I didn’t find much to get excited about in this volume. Tamaki’s cuteness was its saving grace, enlivening an otherwise ho-hum chapter about the twins’ induction into the host club and making tolerable a story about an insufferable princess who visited the school and issued many orders. In the course of this latter story, at least, Tamaki finally caught a glimmer of his feelings for Haruhi, and they shared a sweet moment together.

I probably liked the last Host Club chapter in the volume the best simply for its final few pages. They were incredibly adorable, and it’s for moments like this that I read the series. I just wish there were more of them.

Another of the “Love Egoist” short stories was also included, about a boy with a sunny disposition in love with a subdued girl, and I was enjoying it pretty well while I was expecting a bittersweet ending, but the actual resolution was kind of disappointing.

This series definitely has patchy success in terms of keeping the right balance between episodic stories and character development; it didn’t manage too well this time.

Ouran High School Host Club 8 by Bisco Hatori: A-

From the back cover:
The first-years in Class 1-A are taking part in a test of courage, where the loser will receive the dubious honor of being dubbed “Best of Cowards.” Kazukiyo Souga, the class president and a fraidy-cat at heart, is happy to be on a team with the levelheaded Haruhi, but will he be able to stomach the antics of his other teammates—the twins Hikaru and Kaoru Hitachiin?

The first story in this volume involves a test of courage, which is really not very interesting in and of itself, though it does bring up again the feelings of the twins for Haruhi. The next episode is about how Kyoya and Tamaki first met in junior high and eventually decided to start the Host Club. It’s cute and fun, and I liked it a lot.

The rest of the volume (three episodes) is devoted to a story about a tough-looking yakuza heir called Kasanoda. Kasanoda (nicknamed Bossa Nova) unintentionally scares off people he wants to befriend and comes to Mori for tutelage. This story did not interest me much at first, but got much better as it progressed.

As the Host Club seeks to interrupt perceived flirting between Kasanoda and Haruhi, Kaoru is led to present an insightful hypothesis (much to Hikaru’s surprise): Tamaki pretends the Host Club is a family in an effort to keep the relationships they all have now from changing.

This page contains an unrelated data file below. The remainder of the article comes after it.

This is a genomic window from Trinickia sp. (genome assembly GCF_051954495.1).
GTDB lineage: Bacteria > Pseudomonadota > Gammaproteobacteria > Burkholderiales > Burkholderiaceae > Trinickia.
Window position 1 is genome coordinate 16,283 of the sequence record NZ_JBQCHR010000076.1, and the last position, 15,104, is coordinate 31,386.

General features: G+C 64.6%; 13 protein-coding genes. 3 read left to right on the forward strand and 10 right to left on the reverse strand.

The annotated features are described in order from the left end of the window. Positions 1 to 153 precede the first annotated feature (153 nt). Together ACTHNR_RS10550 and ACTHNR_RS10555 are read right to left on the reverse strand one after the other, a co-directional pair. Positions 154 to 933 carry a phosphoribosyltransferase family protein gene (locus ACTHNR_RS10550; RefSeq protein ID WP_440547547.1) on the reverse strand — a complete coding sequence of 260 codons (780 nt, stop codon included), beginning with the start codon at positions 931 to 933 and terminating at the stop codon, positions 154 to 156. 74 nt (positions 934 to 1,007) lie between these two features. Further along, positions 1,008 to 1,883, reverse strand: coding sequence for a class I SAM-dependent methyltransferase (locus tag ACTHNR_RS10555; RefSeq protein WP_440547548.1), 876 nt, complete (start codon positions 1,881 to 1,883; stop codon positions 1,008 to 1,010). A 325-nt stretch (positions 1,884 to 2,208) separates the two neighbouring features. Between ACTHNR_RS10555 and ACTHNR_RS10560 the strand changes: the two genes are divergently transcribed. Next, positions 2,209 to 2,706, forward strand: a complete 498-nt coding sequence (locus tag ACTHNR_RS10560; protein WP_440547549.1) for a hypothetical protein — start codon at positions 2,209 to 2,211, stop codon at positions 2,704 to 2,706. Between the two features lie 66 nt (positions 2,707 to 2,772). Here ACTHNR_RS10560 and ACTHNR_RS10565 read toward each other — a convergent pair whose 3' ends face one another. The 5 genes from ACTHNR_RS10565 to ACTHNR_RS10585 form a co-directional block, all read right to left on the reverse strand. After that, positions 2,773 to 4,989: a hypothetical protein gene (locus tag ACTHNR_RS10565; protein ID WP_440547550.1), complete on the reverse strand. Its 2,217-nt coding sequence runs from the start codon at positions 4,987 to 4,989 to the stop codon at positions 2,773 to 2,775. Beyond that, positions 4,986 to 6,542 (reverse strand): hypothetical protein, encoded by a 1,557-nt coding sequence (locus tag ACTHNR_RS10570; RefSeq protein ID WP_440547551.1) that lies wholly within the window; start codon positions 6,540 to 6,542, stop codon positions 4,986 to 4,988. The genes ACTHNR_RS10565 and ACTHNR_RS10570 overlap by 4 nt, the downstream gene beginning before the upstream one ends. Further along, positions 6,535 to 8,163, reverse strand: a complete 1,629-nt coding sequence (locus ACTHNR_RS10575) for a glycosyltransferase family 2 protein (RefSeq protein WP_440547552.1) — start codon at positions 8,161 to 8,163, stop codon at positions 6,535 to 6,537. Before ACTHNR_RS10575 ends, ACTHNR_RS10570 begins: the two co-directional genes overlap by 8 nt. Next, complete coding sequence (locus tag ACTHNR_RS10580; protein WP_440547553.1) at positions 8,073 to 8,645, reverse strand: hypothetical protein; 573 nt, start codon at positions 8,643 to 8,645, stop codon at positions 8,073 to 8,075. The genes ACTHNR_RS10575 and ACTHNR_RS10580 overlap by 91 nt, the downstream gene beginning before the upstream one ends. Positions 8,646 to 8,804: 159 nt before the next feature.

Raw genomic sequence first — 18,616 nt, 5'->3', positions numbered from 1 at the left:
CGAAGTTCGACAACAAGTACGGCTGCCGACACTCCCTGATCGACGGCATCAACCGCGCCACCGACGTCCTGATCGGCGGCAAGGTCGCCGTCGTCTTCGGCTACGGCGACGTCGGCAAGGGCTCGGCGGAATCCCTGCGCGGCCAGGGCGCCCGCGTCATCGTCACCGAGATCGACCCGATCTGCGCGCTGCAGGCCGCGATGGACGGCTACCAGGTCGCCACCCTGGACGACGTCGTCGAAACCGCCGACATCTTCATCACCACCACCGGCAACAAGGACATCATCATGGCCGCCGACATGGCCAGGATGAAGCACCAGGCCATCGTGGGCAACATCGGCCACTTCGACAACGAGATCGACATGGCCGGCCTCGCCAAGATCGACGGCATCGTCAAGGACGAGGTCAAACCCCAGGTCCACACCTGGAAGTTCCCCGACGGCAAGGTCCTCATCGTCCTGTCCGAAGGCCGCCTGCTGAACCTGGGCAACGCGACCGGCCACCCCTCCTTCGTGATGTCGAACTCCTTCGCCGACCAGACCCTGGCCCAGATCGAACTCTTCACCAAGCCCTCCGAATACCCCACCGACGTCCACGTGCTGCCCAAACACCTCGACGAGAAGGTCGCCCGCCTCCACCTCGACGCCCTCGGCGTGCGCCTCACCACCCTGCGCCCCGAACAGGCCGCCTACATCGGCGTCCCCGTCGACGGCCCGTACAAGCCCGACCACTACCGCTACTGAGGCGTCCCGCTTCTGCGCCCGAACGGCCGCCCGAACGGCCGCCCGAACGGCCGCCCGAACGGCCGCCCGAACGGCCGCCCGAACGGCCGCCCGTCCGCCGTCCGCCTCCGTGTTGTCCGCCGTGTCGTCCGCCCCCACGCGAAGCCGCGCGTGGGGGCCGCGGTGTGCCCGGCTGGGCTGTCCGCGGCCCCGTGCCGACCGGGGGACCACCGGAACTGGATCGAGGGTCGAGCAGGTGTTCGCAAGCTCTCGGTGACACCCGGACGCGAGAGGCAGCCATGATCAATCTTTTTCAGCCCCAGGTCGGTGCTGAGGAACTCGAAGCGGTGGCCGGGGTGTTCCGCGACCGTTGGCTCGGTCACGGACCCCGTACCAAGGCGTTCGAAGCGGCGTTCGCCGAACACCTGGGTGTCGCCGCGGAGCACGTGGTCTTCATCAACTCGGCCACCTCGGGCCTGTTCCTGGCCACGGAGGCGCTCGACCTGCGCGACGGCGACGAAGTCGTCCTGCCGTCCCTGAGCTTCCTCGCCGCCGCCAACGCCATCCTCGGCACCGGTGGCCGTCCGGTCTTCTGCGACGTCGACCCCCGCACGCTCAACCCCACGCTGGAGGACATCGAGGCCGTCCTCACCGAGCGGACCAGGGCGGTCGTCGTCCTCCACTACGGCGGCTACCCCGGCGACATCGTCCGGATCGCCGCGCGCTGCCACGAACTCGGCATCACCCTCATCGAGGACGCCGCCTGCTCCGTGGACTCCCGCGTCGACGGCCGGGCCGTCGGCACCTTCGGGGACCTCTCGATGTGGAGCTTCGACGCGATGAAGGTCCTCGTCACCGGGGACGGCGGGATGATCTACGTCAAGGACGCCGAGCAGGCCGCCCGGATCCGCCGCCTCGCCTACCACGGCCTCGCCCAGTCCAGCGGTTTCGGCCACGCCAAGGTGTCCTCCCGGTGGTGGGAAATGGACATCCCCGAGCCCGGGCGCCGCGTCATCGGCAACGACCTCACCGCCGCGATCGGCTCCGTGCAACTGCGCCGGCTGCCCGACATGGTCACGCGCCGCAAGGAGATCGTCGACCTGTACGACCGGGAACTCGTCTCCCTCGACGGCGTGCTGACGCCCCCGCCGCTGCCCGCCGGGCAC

I normally don’t care much for episodic manga, and if there weren’t enough suggestions of impending developments on the relationship front, I think all the comedy and cuteness in Ouran would wear thin. This volume did a good job combining all the elements into a consistently entertaining whole.

Ouran High School Host Club 7 by Bisco Hatori: B+

From the back cover:
Hunny’s little brother, Chika, pays a visit to the Host Club—and immediately starts attacking Hunny, using all his martial-arts prowess against his older brother! Chika seems to be the absolute opposite of his sweets-loving, Bun-Bun-toting sibling, but why is he so angry with Hunny? The Host Club is determined to find out the cause…

This volume as a lot more consistent than the last, unified by the theme of Haruhi is contemplating the wall that she feels separating her from the other members of the host club. Learning some of the family backgrounds of the others might gradually be helping her make progress in understanding them.

The first story is about Kyoya in a commoners’ store, and is quite cute. He looks especially nice in his casual clothes, and I love the panels where he’s rummaging in his pockets for money or a cell phone. The chapters about Hunny’s brother were better than I expected them to be, and also reveal how Tamaki lured Hunny from the karate club to the host club. Insight into the twins comes from a tale about their first time crying in public.

Rounding out the volume are a pointless chapter about Roberia Gakuen and a fun bonus story in the “Love Egoist” saga, continuing the tale of the cold-blooded teacher and the student who fancies him.

Ouran High School Host Club 6 by Bisco Hatori: B

From the back cover:
The school festival opens at Ouran, and the Host Club members are busy entertaining the visiting parents. Teasing his son is a favorite pastime of Tamaki’s doting father, the school chairman, but Tamaki’s grandmother is cut from a very different cloth. She despises and shuns Tamaki, banning him from the main Suoh Mansion. It’s now time for Kyoya to take action with the Host Club to help their favored leader out.

The first few chapters aren’t very interesting or amusing, though they do provide a bit of background on Kyoya’s home life. The last chapter is also fairly pointless. Chapter 26, however, was a good one. We learned more about Tamaki’s family, and how it’s actually a fortunate thing that he is so upbeat and energetic.

The art also seems to’ve changed a little bit. I noticed several times that characters shown in profile had virtually no noses; one even kinda looked like Voldemort! Tamaki and the twins looked a little different, too, though I can’t exactly pinpoint how. I realize it’s normal for art styles to evolve over the course of a title, but this isn’t an improvement.